Keeping Score

The Lesson Of Miami’s NBA Title

LeBron James and Dwyane Wade show that even in sports, things can work out exactly as planned.

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BRENDAN SMIALOWSKI / AFP / Getty Images

The Miami Heat celebrate winning Game 7 of the NBA Finals at the American Airlines Arena in Miami, on June 20, 2013.

We often see so-called super-teams in sports, a collection of players that, on paper, appear impossible to beat. Remember all the hype around the Los Angeles Lakers this season, for example? Steve Nash, Dwight Howard, Kobe Bryant, and Pau Gasol! You know, the team that barely made the playoffs.

In modern sports, when great players are collected via free agency and trades, it’s nearly a shock when they win the title. Two in a row: that’s an epic accomplishment. So seeing LeBron James and Dwyane Wade standing on the championship podium in Miami, after the Heat’s 95-88 Game 7 victory over the San Antonio Spurs — James holding his second straight Finals MVP trophy, Wade clutching the championship hardware — you have to admire the Miami Heat.

Because so many thing could go wrong. Egos collide. Confusion over roles becomes rampant. We saw some of this in 2010-2011, the first year of the James-Wade partnership. Remember their slow start? Wade yelling at James in the Finals, against Dallas? James disappearing from that series, and reminding people that he could still rest easy, knowing he had a better life than most people.

(MORE: How The NBA Finals Went Delightfully Haywire)

James learned from such mistakes. Last year, a humbled LeBron got rid of the “he’s never won a title” burden. This year, he aimed for efficiency — all substance, no style, but my, his game still has style — and shot a career high from the floor. He turned in a singular season, and won another MVP.

And here in Game 7, LeBron, two years ago a choker, now one of the best big-game players of all-time, again delivered: 37 points, 12 rebounds. And Wade, spotty all postseason long, came through too: 23 points, 10 rebounds. “I mean, basically they shoveled dirt on him, while he was still alive, all playoffs,” James said on ESPN afterwards, speaking of Wade. This is how it’s supposed to be: two great players of a generation, willing their team to a championship in a do-or-die game.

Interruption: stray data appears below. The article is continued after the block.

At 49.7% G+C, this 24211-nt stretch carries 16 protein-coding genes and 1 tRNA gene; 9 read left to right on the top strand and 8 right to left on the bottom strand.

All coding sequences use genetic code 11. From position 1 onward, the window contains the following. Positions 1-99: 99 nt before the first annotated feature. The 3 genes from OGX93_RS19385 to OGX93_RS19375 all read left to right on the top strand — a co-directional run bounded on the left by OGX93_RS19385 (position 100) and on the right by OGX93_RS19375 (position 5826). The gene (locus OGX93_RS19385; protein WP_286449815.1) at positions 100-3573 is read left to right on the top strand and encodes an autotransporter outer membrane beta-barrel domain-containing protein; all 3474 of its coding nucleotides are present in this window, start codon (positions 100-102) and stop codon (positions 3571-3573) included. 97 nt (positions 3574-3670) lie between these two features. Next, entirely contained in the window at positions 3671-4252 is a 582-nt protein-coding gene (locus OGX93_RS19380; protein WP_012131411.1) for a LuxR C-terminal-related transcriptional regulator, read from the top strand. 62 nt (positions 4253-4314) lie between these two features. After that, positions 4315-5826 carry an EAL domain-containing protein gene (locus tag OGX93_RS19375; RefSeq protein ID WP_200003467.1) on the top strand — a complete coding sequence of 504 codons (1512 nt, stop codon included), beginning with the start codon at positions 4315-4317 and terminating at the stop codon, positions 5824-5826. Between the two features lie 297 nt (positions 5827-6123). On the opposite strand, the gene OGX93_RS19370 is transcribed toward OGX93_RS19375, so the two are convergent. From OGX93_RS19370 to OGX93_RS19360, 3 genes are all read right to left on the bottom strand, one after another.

Ray Allen’s miracle three-pointer, that tied Game 6 at the end of regulation, will be the iconic moment of this series. But don’t forget the two guys on the stage, the ones who closed it out.

In some senses, Game 7 defied expectations. Many figured the Spurs wouldn’t be able to recover from the Game 6 heartbreak — who could? — and Miami would take the game easily. No such luck: Tim Duncan defied age once again, scoring 24 points and grabbing 12 boards in 43 minutes, though he missed two simple shots in the final minute that could have tied it. But as many hoopheads also predicted, Game 7 was no classic like Game 6 — what could be? The game was at times ragged, sloppy, but always tense. A satisfying end to a satisfying series, and another satisfying NBA season.

The Spurs stuck to their LeBron-Wade game plan: shoot the outside shot, if you dare. Going into Game 7, LeBron was mentally prepared to let it fly.  “I was like, you know, all the repetition, all the work you put in, don’t abandon it,” James told ESPN. “Just go out, and make it happen. And I was able to do that.” He made five threes. Wade often used an extra dribble to step back a bit, a subtle trick that keeps shooters in rhythm. He hit an efficient 11 of 21 shots.

Five summers ago, before the Beijing Olympics, LeBron held his annual charity bike race in Akron, his beloved hometown. His Cavs had fallen short in the playoffs again, eliminated in the second round by the Boston Celtics, the eventual NBA champs. A bunch of his Cleveland teammates showed up. So did one NBA player not on the Cavs: Wade. After the ride, LeBron’s family and friends retreated to the back of an Akron restaurant. Wade was right by James’ side.

You can picture them that day an Akron, already talking up the possibilities. Having one of the conversations that led to LeBron’s leaving Cleveland, a choice that was reviled, but ultimately did wonders for his career, his legacy, and the entire NBA. When smart, ambitious people hatch a plan, and stick with it through all the resistance, and are blessed by a fair share of luck, things can work out. Even in sports.

That’s the lesson of the Miami Heat.

(MORE: LeBron James, Basketball Einstein)

2 comments
chokingkojak
chokingkojak

2010 Lakers Championship win built the Miami Heat:    Lebron James, then, was forced to think: "You know, if I ever want to win a championship, beat the depth of the Lakers team I just saw win in 2010, I am going to need some great players on my side to pull it off." 

Good for him.  

Why no "mother-of-all" championships with Heat vs. Lakers, though? 

Commissioner Stern's killing of the Paul trade in 2011 tipped a domino.  Reversed trades, post-Paul, understandably demoralized Odom and Gasol.  And on and off-court business at the Lakers has been downhill since. 

Clearing of the Nash trade in 2012 was an apparent attempt to rectify the Paul debacle.  But Nash isn't likely to be playing like he was in the mid-00s. 

Kobe's pissed and not getting any younger.  Phil Jackson is gone and pissed, too. Younger Busse is in charge.  

Which means? Might be a whole generation before the Lakers win a championship again.      

Guess there's always the Clippers, because it's a 8itch to be a Laker's fan these days...

Regardless, congrats to the Miami Heat on their second championship win. 


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